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If There’s Not Dancing at the Revolution, I’m Not Coming…| Julia Croft

Julia Croft is a talented performer. Her physical presence is commanding and she presents a no-holds barred 60 minute analysis of female sexuality that is funny, provocative and entertaining.

Better still it’s also smart. If There’s Not Dancing at the Revolution I’m Not Coming is an unadulterated and unyielding exposé of how women and our bodies are experienced through a variety of media that gaze, consume and systematically practice forms of violence against the female body.

The work begins with the familiar 20th Century fox theme music and you might as well grab your popcorn and drink because the next hour is a kaleidoscope of film, audio and lyrical mashups. The pacing is for the most part fairly good and we segue from familiar filmic visuals to the latest pop songs, all the while punctuated with a slow and deliberate revealing of Croft’s body in various little theatrical vignettes.

Decked out in a flamboyant ostrich feather-trimmed hat and multiple layered costumes, Croft is like a magician with a bag of tricks. Our solo performer brings out a veritable array of props that have the audience in bouts of delight and wonder as to how she remembers where everything is hidden beneath layers of tulle, silk, taffeta and who knows what else. Nevertheless she has everything you would expect from a ballerina in Swan Lake to Kate Winslet’s signature jewellery all ready for her nudie pin up to burgers and coke, and everything in between.

The commentary is pervasive throughout: the missing shoe is found in the audience; the juxtaposition of Taylor’s Swift’s music with the Ying Yang Twin’s lyrics to ‘Whisper’ is one of the most powerful moments in the work; the flagrant use and abuse of women’s bodies by commercial giants such as Coke and also white women doing their best at twerking to rap.

In some ways the show could be a dissection that film critic Laura Mulvey would heartily endorse – it combines visual pleasure and a narrative of self, and does so confidently and unapologetically.  But is it enough?

There are some moments that are brilliant, others that just drag on a tad too long and at some point it does feel like a massive cultural appropriation – obviously making the point that women’s bodies have been appropriated for generations and in multiple contexts … but then what? The show exemplifies the flaws of institutionalised culture in all their tawdry glamour but pointing out the flaws doesn’t make them disappear.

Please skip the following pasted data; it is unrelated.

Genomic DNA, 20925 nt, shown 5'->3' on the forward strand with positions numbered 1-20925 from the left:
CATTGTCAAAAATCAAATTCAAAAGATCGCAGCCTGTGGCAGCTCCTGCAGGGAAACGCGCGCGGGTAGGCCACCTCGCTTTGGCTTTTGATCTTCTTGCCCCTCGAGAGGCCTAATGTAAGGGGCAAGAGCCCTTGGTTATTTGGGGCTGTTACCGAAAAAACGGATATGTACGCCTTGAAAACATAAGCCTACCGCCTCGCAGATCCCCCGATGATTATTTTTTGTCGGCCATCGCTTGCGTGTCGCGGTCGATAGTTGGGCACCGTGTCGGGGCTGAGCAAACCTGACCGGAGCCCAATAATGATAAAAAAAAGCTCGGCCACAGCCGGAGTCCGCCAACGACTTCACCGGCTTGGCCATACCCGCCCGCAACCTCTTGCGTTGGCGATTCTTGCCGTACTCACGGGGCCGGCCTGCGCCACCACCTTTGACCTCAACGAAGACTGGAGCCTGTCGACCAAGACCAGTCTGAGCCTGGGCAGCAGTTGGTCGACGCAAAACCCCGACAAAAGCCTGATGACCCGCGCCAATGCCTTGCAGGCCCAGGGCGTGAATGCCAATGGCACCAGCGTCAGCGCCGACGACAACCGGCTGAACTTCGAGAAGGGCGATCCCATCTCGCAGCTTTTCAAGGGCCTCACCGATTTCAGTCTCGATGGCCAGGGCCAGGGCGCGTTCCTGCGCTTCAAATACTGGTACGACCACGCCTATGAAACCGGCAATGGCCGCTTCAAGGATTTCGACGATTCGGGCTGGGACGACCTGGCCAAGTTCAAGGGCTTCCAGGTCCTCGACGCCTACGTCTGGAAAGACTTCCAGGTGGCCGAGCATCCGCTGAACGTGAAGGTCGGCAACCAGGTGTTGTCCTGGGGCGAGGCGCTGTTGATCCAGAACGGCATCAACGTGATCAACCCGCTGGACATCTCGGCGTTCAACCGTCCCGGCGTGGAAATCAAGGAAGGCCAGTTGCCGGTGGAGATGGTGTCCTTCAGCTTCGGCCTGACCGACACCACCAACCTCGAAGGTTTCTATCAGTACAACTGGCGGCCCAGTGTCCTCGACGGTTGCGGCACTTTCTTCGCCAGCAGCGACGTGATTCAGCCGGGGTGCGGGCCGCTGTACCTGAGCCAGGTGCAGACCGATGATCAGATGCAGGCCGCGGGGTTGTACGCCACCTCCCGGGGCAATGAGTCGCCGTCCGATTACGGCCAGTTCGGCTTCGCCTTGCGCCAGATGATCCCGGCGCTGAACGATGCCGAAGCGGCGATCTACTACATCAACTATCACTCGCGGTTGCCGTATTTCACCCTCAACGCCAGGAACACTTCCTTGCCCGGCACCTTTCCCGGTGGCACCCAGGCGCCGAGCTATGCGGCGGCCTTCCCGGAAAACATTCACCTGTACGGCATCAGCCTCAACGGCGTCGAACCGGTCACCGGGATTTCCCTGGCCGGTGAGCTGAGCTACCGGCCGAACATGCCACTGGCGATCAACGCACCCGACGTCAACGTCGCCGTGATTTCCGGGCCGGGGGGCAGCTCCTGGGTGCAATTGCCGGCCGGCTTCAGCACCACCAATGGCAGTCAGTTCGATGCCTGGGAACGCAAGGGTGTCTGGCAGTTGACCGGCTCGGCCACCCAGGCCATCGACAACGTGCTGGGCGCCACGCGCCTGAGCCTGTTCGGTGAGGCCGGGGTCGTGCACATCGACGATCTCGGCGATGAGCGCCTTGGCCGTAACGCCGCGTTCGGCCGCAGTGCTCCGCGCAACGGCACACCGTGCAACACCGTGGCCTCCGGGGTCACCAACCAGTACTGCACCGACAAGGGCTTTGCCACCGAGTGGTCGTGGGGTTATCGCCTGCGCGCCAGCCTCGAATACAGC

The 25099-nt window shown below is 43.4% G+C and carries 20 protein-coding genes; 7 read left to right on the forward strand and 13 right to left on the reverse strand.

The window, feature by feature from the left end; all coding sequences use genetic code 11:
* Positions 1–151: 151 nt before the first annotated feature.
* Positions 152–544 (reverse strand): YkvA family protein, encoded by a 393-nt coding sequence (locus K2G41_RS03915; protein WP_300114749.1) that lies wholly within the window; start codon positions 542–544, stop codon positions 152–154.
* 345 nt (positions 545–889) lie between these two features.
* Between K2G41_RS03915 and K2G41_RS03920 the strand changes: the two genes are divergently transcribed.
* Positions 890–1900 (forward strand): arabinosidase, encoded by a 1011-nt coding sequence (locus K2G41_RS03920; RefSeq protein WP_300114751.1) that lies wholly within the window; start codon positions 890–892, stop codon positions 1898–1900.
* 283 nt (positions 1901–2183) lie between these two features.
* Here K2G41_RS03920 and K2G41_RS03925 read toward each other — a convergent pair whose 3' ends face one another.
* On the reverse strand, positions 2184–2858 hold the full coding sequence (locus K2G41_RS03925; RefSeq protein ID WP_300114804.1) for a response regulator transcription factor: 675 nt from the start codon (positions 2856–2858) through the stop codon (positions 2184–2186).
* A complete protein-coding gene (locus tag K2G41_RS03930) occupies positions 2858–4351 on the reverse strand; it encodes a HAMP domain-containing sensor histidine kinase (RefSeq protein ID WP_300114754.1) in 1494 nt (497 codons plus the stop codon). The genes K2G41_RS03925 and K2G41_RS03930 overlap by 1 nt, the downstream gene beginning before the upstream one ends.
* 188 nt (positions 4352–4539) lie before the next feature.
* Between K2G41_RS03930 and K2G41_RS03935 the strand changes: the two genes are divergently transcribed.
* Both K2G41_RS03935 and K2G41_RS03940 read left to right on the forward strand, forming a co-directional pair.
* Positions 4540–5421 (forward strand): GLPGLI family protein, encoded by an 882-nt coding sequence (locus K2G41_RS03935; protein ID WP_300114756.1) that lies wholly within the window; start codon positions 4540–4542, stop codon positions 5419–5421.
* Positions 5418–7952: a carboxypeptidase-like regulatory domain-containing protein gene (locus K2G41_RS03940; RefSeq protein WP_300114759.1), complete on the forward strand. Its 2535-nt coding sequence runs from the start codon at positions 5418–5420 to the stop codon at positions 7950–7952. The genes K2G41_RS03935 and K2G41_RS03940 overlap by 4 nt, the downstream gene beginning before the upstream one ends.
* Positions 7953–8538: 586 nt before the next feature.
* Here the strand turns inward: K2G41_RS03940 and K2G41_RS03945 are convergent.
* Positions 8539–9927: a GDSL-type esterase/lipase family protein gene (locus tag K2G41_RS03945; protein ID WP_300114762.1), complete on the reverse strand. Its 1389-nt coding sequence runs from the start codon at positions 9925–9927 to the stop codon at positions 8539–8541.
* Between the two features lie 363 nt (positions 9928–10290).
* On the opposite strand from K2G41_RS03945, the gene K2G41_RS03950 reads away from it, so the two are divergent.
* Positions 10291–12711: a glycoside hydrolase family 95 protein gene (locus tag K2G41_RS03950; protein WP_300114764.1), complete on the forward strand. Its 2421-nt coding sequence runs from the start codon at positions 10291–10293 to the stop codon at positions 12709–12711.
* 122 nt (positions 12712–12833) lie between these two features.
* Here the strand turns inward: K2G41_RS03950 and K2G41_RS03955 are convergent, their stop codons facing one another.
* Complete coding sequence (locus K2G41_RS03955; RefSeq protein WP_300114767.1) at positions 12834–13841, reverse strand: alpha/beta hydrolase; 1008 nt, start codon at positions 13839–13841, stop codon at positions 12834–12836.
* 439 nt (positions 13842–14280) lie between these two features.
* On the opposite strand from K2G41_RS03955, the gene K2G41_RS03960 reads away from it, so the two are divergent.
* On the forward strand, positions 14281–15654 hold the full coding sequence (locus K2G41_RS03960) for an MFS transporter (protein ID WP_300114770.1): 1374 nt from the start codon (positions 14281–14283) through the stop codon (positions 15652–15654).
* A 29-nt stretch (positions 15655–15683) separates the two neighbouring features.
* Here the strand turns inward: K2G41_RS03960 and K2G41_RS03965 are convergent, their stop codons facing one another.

In addition, it’s a commentary on a particular type of feminism. What did white feminism ever do for black women? Or Asian women? Or Indigenous women? Is there room in this work for those voices or are we expected to be sated with an assault of dominant images because they are recognisable? For some individuals, yes, this will be true, but not for all, and certainly not while the discourse is still dominated by a mise-en-scene narrative that is largely reflective of a particular demographic, language and physicality.

Interestingly, the set is largely constructed around mirrors and these are not used anywhere as much as they could be to flatter, question, reflect, interrogate the various selves that women perform and equally the various lenses through which we are perceived. There is some good work with webcams and multiple wonderful puns and plays on close-ups (both verbal and visual) and a plethora of smart engaging innuendo – but it just doesn’t have the ballast to go further.

Similarly, the show doesn’t quite rise to its lofty ambition of giving voice to a ‘call to arms’. Anarchy? Hmm … Again in its current incarnation it just doesn’t quite achieve the ambitious goals it sets itself.

Virginia Frankovich is a solid director and the work does everything it should: makes good use of the space, has effective lighting and Croft herself is undeniably a chiselled actor. But the work has to do more to de-institutionalise itself first and foremost before it can truly unsettle its audiences.

It is a funny, ambitious and provocative work but it’s still a fringe show that needs to be taken up a substantial few notches to deliver the punches it promises.